Nine Beautiful New Books About Cars for True Design Fiends
What’s that famous John Waters quote? If you go home with someone and they don’t have books, don’t spend the night?
Something like that.
It's good advice, though I’d offer this addendum: Make sure they have the right books.
After all, if you really want to know what’s going on in someone’s head, an analysis of their intellectual diet is the best place to start. For car lovers, this can be a minefield. Auto-themed books for aficionados run the gamut from ultra-cheese and kitsch (Cars of the Fascinating ‘40s!, Dogs in Cars, Car Crashes and Other Sad Stories) to boring rundowns on engine variants and pamphlets that are straight brand-boosting propaganda.
So when someone has the right mix of beautiful and smart books about the glories of the Mille Miglia, the gauche opulence of supercars in the 1970s, the indefinable allure of the Pininfarina aesthetic, you know you’ve hit on a promising individual.
If you’re working on starting your own collection, don't just limit yourself to the "Autos" section on Amazon.com. Look everywhere: at art books, photography books, even those big tomes about fashion. Start with titles from boutique and luxury publishers such as Assouline, Taschen, and Phaedon. Here are a few new ones to set you on the right path.
This is the definitive monograph on the work of one of the world’s most celebrated car designers, Giorgetto Giugiaro. Giugiaro is noted for such iconic concept cars as the Ferrari 250 GT Berlinetta, the De Tomaso Mangusta, the Maserati Ghibli, and the Lamborghini Calà. He was named Car Designer of the Century in December 1999. Anyone who cares about car design should know this man and his considerable repertoire.
Here are 80 idols of the automobile world, including such pioneers of the automotive industry as Henry Ford, superstar car aficionados like Steve McQueen, and celebrated fictional characters such as James Bond. Written by Robert Puyal, an automobile journalist for 30 years, it’s clear, concise, and fun.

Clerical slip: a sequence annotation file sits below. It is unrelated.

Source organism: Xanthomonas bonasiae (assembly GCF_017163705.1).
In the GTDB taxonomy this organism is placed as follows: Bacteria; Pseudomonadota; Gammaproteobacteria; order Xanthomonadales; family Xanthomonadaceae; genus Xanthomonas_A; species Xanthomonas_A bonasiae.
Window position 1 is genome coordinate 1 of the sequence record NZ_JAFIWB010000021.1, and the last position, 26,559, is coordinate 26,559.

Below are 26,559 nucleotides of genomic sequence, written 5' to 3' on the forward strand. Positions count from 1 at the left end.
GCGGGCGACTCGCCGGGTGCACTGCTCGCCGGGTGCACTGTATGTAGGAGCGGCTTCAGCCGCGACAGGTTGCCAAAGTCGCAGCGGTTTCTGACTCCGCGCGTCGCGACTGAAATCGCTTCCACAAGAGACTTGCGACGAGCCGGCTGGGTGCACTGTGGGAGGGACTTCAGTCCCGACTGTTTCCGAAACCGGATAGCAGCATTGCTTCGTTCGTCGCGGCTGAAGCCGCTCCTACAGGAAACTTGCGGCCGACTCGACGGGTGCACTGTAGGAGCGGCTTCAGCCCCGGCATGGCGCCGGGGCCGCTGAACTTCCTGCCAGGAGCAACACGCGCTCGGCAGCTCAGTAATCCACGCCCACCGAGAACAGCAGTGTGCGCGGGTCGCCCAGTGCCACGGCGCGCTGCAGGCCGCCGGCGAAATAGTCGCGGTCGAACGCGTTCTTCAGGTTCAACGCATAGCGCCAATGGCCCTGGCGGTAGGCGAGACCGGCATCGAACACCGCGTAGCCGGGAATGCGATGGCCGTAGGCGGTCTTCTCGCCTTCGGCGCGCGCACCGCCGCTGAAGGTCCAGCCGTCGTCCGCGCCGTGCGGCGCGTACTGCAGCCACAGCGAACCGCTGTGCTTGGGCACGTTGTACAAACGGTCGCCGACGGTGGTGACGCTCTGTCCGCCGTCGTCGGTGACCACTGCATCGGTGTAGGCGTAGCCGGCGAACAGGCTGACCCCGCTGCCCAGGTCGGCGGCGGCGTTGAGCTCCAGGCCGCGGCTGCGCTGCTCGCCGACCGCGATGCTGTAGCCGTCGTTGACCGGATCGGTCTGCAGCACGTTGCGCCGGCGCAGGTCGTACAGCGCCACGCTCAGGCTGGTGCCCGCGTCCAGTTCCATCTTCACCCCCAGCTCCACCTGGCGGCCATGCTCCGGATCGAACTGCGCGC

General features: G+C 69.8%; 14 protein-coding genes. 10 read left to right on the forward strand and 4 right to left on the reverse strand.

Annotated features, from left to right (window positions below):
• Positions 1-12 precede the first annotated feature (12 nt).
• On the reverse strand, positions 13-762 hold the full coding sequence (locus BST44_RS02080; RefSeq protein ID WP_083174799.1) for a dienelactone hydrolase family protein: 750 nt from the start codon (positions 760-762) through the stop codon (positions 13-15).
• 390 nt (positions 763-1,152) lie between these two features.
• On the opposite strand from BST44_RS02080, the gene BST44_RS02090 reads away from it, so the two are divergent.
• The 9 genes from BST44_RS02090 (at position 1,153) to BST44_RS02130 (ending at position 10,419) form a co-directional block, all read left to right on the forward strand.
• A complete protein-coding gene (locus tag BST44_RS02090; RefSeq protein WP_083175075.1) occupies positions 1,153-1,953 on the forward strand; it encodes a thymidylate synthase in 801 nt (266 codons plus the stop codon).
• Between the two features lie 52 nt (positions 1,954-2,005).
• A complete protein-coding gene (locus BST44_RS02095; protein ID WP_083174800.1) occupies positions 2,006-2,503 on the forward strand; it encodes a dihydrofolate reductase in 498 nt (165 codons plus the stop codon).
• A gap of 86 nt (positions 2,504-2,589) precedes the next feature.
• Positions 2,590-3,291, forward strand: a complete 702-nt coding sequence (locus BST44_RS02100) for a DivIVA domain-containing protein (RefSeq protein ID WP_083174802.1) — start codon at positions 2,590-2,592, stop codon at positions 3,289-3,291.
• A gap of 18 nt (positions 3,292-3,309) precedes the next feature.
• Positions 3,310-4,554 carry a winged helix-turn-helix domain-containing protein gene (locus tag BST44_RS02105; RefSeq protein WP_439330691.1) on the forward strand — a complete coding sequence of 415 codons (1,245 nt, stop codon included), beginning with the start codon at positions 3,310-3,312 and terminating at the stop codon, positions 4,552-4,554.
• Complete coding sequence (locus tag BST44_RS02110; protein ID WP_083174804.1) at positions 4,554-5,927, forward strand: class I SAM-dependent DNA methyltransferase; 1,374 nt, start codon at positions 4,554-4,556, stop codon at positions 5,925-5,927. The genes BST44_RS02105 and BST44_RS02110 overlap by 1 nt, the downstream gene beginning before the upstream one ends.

The team at Bonhams—used to dealing in the world’s most fabulous cars—put this together as a best-of-the-best collection of their wares. Each page offers a taste of true automobile culture, with large sleek images of sultry bodies and vintage interiors, all in vivid detail.
Only Assouline could do a book this beautiful and complete. The concept is that many people collect, but to collect the ultimate world’s best is impossible. This book does it for you, showcasing the 100 most exceptional cars (in their estimation) of the twentieth century. From the 1909 Blitzen Benz to a 1997 Porsche 993 Turbo S, each car shows a revolutionary design, head-turning capabilities, or both. The book also features cars owned by such stars as Marlene Dietrich, Greta Garbo, and Pablo Picasso.
Ken Gross, former executive director of the Petersen Automotive Museum in Los Angeles and a Pebble Beach Concours d’Elegance judge for 25 years, wrote this tribute to the great automobiles of the past and the undeniable allure they retain today. The real beauty here is the exquisite photography by renowned photographer Laziz Hamani. Read it and grasp the revolutionary novelty of the first wheeled machines in history.
Everything is here. The singular BMW R7, the 1948 Vincent Series Rapide on which Rollie Free shattered the land speed record in nothing but a bathing suit. The iconic 1969 Easy Rider bike that Peter Fonda made famous. And the 1973 Harley-Davidson XR750, Evel Knievel’s favorite bike. Consider this the ultimate unfettered celebration of motorcycle culture and design, a deluxe volume must-have for every motorbike lover and the newest addition to Assouline’s Impossible Collections series.
The exclusive look at this legendary road race and its A-list drivers. Shot during the 2014 race, this account gets up-close and personal, as you'd never get in real life, thanks to photographs by René Staud. The result is an enthralling depiction of cars, landscapes, and celebrity drivers.
A total look at the seminal designs from the legendary Italian design firm. Accompanied by spectacular concept drawings and photographs of Pininfarina's best projects for Ferrari, Alfa Romeo, and Maserati, among others.
This is the work in which Rainer W. Schlegelmilch captured the total ‘70s-era explosion of automotive creativity with his unique photographic eye. Schlegelmilch's styling made the angular concept car silhouettes match the curvaceous forms of the models. It all comes off as very of the time—and all the better for it.